Jesus Chirinos – 1B/DH
.265/.406/.433 with 12 home runs, a three true outcome kind of player between Low A and High A
Abraham Toro – 3B/1B
.291/.374/.471 with 46 extra-base hits, and finishing the season with a 41 game on-base streak
Jeferson Quero - C
.262/.339/.440, he added a power bat to his premium defense this season with 16 home runs and just a 17.8% strikeout rate
Jace Avina -1B/OF
.233/.373/.442 with 14 long balls, his strikeout rate hurt him, but he did finish the year strong with a slash line of .310/.435/.600 from the start of July after early season struggles with striking out
Luis Lara - OF
.286/.373/.359 between Low and High A, Lara’s exemplary bat-to-ball skills and low strikeout rate at just 18 have many prospect watchers excited
6. Luke Adams – 1B/3B, .233/.400/.401
Adams was a young 18-year-old in Low A Carolina for the year, but showed himself to be an athletic infielder with a strong arm and speed to boot, as evidenced by his 30 stolen bases on the year. Adams struggled mightily towards the end of the season, but earlier in the year, he showed exemplary bat-to-ball skills and the ability to punish mistakes. The home runs were not cheap when he connected, totaling 11 on the season with 76 walks to 99 strikeouts. He has speed and raw power and is athletic enough to develop as a valuable infielder. At just 18, there’s a lot to work with, and he could progress rapidly through the system next season. The walks dried up towards the end of the year, but there’s hope that physical development can bring a high-upside bat to life.
5. Isaac Collins – Utility IF/OF .263/.419/.421
Collins spent time at both Double-A Biloxi and Triple-A Nashville during the season and showed his skills admirably at both. A name not on the Brewers' top 30 prospects, he had more walks (77) than strikeouts (56) on the season, along with 29 stolen bases and 25 extra-base hits overall. He reached double-digit home runs for the first time. He could be a valuable member of the taxi squad next season with the variety of defensive positions he’s capable of playing well and the high floor of his bat in terms of his plate discipline, which usually translates effectively to the big leagues. He may need more power to grow as a solid big-league regular, especially at the ripe age of 26.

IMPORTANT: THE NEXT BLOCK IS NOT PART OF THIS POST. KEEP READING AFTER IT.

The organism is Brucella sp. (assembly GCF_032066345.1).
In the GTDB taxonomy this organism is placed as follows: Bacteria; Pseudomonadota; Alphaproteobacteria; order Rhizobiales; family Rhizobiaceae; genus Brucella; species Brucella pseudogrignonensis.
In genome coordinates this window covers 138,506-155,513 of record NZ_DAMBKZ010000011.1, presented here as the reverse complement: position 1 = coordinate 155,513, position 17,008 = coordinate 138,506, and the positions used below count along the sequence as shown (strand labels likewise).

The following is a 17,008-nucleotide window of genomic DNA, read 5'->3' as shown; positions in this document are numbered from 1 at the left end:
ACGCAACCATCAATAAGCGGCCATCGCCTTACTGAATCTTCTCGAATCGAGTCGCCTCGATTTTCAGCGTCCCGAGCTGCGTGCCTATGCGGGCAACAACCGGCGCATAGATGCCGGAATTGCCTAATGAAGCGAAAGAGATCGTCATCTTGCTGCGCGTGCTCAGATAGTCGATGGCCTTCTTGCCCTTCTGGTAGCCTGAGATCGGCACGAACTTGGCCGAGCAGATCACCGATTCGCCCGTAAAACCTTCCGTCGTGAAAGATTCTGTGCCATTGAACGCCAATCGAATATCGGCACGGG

4. Wes Clarke – 1B/C, .241/.392/.497
If you’re a fan of the three true outcomes, this is the player for you. Clarke had 89 walks, 147 strikeouts, and 26 home runs on the season. A true power bat, his issue can center around excessive patience on in-zone pitches and too much swing and miss early in the count, but when he connects, the sound is different. He’s edging more toward an athletic first baseman than a catcher these days, so his bat will need to carry him as he moves on. Clarke is currently playing in the Arizona Fall League to make more contact, and so far, he has hit two home runs and a triple with nine RBIs in his first four games.
3. Jackson Chourio – CF, .282/.338/.467
This may not be the slash line you would expect of the top prospect in baseball. However, Chourio has made huge strides this season, showing booming opposite field power and significantly improved contact skills, leading to a strikeout rate of just 12.1% since June 1st. He was a 19-year-old in Double-A, an extraordinary achievement in and of itself while dealing with a tackier baseball in the first half of the season that more closely resembled the movement of MLB-level pitching. For comparison's sake, Jackson Holliday never faced this particular baseball.
With 22 home runs and 44 stolen bases, it seems the sky is the limit, and there’s the potential for even more to come. Chourio’s bat has gone through mini slumps this season, and the only real obstacle left is to learn which pitches he can damage and which pitches to take. He occasionally rolled over and grounded out cheaply early in counts, giving cheap outs away, and his contact rate, even on pitches outside the zone, was extraordinary. If he can develop that patience at the plate, looking for pitches to drive rather than merely connect with, it’s the final piece of the jigsaw for Chourio.